The firm hired by the Pebble Partnership to review the company's substantial environmental baseline studies will hold a second set of independent science panels starting May 6. The panels will be held in Anchorage, and will be filmed and broadcast via web-stream live. Remote participants can submit questions and comments by email during the event.
The Keystone Center, which was commissioned to complete the review, is now accepting registrations for the science panels, which will be broken up by topic over two days. On May 6, the panel will focus on vegetation and wetlands, while the May 7 panel will focus on wildlife, habitat and threatened or endangered species.
Independent scientists have been asked to review Pebble Partnership's studies, and panelists and committee members serve without compensation other than travel and lodging expenses. Recommendations that are issued from the panels will be incorporated into a forthcoming report.
The scientific peer review panel, convened and moderated by the Keystone Center, a Colorado-based nonprofit hired to facilitate a dialogue regarding the proposed mine, convened last October amid controversy and anti-Pebble protests. Opponents say the review panel process is biased because it is paid for by the Pebble Partnership. Keystone organizers contend, however, that the scientists reviewing the data are unpaid and unbiased. At last fall's meetings, questions were raised about the methodology used to evaluate certain features of the region, which is being researched in conjunction with a hotly controversial proposed large-scale gold, copper and molybdenum mine in the Bristol Bay watershed.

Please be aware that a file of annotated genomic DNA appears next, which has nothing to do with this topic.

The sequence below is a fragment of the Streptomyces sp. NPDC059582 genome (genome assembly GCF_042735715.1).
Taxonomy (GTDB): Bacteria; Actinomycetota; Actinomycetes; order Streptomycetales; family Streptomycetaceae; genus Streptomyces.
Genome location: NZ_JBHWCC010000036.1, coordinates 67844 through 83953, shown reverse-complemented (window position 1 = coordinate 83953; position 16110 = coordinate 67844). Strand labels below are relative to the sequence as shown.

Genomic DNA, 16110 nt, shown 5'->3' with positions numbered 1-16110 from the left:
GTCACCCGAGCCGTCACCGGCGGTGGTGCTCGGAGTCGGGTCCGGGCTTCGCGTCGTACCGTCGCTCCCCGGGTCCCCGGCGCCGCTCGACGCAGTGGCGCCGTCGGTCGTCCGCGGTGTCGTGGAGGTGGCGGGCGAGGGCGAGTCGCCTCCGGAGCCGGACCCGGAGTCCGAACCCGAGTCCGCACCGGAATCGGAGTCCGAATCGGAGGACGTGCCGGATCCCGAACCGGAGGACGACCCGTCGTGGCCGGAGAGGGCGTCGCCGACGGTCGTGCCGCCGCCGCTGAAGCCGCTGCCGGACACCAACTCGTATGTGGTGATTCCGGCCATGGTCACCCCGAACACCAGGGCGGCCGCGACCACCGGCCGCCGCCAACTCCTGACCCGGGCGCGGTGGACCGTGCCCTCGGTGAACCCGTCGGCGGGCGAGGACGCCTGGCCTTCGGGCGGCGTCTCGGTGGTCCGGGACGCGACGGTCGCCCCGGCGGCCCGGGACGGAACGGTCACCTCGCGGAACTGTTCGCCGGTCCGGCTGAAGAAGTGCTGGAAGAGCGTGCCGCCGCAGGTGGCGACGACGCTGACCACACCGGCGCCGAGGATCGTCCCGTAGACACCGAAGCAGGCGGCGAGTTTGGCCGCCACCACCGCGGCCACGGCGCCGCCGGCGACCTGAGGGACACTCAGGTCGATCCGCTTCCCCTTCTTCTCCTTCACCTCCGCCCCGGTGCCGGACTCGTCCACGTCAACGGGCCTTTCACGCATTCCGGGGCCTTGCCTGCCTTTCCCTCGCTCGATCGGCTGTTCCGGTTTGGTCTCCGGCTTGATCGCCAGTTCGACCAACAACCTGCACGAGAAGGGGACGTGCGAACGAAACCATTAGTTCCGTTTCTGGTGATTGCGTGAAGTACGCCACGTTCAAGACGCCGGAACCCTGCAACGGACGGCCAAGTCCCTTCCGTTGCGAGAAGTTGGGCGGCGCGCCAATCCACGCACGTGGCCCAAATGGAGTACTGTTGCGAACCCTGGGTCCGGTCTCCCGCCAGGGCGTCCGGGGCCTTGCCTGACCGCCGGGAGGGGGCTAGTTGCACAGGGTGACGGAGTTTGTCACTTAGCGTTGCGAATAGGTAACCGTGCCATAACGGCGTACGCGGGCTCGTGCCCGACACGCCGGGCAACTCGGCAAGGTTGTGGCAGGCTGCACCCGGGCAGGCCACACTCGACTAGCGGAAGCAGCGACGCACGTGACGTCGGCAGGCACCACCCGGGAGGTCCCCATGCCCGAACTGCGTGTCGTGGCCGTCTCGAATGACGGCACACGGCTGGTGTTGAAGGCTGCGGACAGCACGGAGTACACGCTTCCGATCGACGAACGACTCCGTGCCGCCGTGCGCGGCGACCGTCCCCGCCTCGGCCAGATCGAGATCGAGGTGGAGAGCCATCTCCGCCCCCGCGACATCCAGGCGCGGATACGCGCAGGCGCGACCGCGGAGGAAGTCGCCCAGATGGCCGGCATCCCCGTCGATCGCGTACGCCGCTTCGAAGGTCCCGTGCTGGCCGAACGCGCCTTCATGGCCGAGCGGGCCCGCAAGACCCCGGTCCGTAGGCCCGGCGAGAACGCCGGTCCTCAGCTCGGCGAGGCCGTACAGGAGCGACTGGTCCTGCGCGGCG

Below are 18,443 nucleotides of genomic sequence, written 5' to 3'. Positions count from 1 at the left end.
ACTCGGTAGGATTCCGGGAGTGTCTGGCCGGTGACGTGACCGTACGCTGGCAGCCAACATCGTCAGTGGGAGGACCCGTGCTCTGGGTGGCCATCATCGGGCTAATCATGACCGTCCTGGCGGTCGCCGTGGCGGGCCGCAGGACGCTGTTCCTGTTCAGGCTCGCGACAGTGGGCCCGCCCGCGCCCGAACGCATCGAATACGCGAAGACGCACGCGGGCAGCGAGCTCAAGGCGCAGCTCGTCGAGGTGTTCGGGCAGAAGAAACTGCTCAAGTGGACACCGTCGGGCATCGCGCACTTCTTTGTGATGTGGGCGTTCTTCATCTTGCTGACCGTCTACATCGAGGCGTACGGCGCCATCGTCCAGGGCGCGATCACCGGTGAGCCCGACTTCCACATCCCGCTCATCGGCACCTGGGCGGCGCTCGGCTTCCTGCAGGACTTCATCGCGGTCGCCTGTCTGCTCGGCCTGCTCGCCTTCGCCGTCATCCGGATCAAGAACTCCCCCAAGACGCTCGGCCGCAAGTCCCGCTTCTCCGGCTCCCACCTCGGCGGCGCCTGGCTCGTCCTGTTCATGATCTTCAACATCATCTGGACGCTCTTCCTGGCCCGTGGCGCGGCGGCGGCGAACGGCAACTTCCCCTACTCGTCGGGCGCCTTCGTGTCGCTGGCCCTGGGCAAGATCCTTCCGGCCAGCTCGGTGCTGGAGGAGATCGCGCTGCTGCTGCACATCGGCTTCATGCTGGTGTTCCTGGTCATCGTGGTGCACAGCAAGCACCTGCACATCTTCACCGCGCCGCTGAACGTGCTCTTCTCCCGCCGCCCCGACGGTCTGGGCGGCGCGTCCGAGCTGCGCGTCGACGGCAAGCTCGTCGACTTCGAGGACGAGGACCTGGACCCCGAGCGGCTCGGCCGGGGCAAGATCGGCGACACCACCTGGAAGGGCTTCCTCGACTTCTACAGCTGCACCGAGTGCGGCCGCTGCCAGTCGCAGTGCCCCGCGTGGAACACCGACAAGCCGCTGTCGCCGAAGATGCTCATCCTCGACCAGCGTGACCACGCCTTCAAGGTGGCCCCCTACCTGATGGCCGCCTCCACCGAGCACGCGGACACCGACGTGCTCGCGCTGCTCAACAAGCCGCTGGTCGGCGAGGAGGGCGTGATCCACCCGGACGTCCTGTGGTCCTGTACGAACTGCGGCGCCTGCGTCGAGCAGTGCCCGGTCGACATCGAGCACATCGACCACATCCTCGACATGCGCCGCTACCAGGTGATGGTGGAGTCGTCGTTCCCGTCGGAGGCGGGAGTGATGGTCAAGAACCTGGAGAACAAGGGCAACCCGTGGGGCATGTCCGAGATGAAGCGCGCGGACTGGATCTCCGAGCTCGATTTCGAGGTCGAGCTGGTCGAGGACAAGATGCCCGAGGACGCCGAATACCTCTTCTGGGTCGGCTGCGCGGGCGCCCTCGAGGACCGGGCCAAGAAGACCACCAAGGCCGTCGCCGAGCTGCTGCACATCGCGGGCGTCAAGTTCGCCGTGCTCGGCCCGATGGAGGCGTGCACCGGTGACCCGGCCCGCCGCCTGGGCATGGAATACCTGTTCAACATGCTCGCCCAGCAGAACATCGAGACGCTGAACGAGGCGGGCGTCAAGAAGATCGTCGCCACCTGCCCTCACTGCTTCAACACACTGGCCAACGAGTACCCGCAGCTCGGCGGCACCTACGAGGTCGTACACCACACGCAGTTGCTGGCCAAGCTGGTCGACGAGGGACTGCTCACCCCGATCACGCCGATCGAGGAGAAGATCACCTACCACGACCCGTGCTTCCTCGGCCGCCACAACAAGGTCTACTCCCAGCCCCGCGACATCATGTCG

The Keystone Center said last fall that it hoped to hold the next panel in Bristol Bay.
Read the full story at the Alaska Dispatch>>
Eric Haynes’ Cod Cakes
Poems and Thoughts on Fishing and Life
By Rob Seitz
Rob Seitz, 2013
Softcover, 40 pp., $10.00
You get a lot of bang for the buck out of Rob Seitz's poetry collection, "2.5 gpf." Seitz, a veteran performer at the annual FisherPoets Gathering in Astoria, Ore., offers up a short but engaging collection of poems about life and fishing that will make you laugh and think a little, too.
Seitz has been a commercial fisherman for 30 years. The Soldotna, Alaska, native began drift gillnetting with his grandfather, Larry Lancashire, on Cook Inlet in 1982. Ten years later he was in Astoria, Ore., starting a career as a trawler/dragger skipper. Since 2011, he's been trawling out of Morro Bay, Calif., where he lives with his wife, Tiffani, and their two children.
He began his writing career after winning the onsite poetry competition at the FisherPoets Gathering in 1998. He's collected 14 of his poems written over the past 10 years, and added his thoughts about each one and what inspired them. The notes about each poem provide insight into them and offer glimpses of his life on the water and at home.
Now, it doesn't take very long to read through the book. It took me maybe an hour to read it cover to cover. Yet I feel like Seitz's book will stay with me far longer. If you're unfamiliar with his poems, check out his page on the Inthetote website, which features work and information for a variety of FisherPoet Gathering peformers.
More Book Reviews:
National Fisherman Live: 3/10/15
In this episode, Online Editor Leslie Taylor talks with Mike McLouglin, vice president of Dunlop Industrial and Protective Footwear.
National Fisherman Live: 2/24/15
In this episode:
March date set for disaster aid dispersal
Oregon LNG project could disrupt fishing
NOAA tweaks gear marking requirement
N.C. launches first commercial/recreational dock
Spiny lobster traps limits not well received
Today Sen. Lisa Murkowski (R-AK) introduced legislation to extend a permanent exemption for incidental runoff from small commercial fishing boats.
The National Working Waterfront Network is now accepting abstracts and session proposals for the next National Working Waterfronts & Waterways Symposium, taking place Nov. 16-19 in Tampa, Fla. The deadline is Tax Day, April 15.Read more...